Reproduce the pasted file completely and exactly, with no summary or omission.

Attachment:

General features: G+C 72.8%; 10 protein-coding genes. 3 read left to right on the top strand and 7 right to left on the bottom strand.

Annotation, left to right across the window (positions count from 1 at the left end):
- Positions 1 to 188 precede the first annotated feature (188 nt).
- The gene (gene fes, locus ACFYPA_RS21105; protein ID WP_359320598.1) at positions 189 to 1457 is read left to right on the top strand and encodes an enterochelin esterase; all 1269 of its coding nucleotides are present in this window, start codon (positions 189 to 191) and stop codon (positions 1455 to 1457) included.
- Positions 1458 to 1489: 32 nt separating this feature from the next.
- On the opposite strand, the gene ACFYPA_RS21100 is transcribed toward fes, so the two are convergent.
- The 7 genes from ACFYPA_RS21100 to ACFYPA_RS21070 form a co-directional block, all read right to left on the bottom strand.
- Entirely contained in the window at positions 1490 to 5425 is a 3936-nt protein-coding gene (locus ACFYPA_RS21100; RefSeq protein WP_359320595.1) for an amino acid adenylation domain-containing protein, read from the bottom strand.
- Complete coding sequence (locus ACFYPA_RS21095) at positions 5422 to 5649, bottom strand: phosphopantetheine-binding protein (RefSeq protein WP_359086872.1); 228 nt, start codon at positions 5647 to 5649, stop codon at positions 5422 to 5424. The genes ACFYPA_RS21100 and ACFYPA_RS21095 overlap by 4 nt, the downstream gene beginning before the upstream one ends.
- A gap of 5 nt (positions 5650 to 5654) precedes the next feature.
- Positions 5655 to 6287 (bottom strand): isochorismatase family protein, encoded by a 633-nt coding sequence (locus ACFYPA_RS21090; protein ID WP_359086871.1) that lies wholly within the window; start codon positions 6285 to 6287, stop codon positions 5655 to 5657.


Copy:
General features: G+C 72.8%; 10 protein-coding genes. 3 read left to right on the top strand and 7 right to left on the bottom strand.

Annotation, left to right across the window (positions count from 1 at the left end):
- Positions 1 to 188 precede the first annotated feature (188 nt).
- The gene (gene fes, locus ACFYPA_RS21105; protein ID WP_359320598.1) at positions 189 to 1457 is read left to right on the top strand and encodes an enterochelin esterase; all 1269 of its coding nucleotides are present in this window, start codon (positions 189 to 191) and stop codon (positions 1455 to 1457) included.
- Positions 1458 to 1489: 32 nt separating this feature from the next.
- On the opposite strand, the gene ACFYPA_RS21100 is transcribed toward fes, so the two are convergent.
- The 7 genes from ACFYPA_RS21100 to ACFYPA_RS21070 form a co-directional block, all read right to left on the bottom strand.
- Entirely contained in the window at positions 1490 to 5425 is a 3936-nt protein-coding gene (locus ACFYPA_RS21100; RefSeq protein WP_359320595.1) for an amino acid adenylation domain-containing protein, read from the bottom strand.
- Complete coding sequence (locus ACFYPA_RS21095) at positions 5422 to 5649, bottom strand: phosphopantetheine-binding protein (RefSeq protein WP_359086872.1); 228 nt, start codon at positions 5647 to 5649, stop codon at positions 5422 to 5424. The genes ACFYPA_RS21100 and ACFYPA_RS21095 overlap by 4 nt, the downstream gene beginning before the upstream one ends.
- A gap of 5 nt (positions 5650 to 5654) precedes the next feature.
- Positions 5655 to 6287 (bottom strand): isochorismatase family protein, encoded by a 633-nt coding sequence (locus ACFYPA_RS21090; protein ID WP_359086871.1) that lies wholly within the window; start codon positions 6285 to 6287, stop codon positions 5655 to 5657.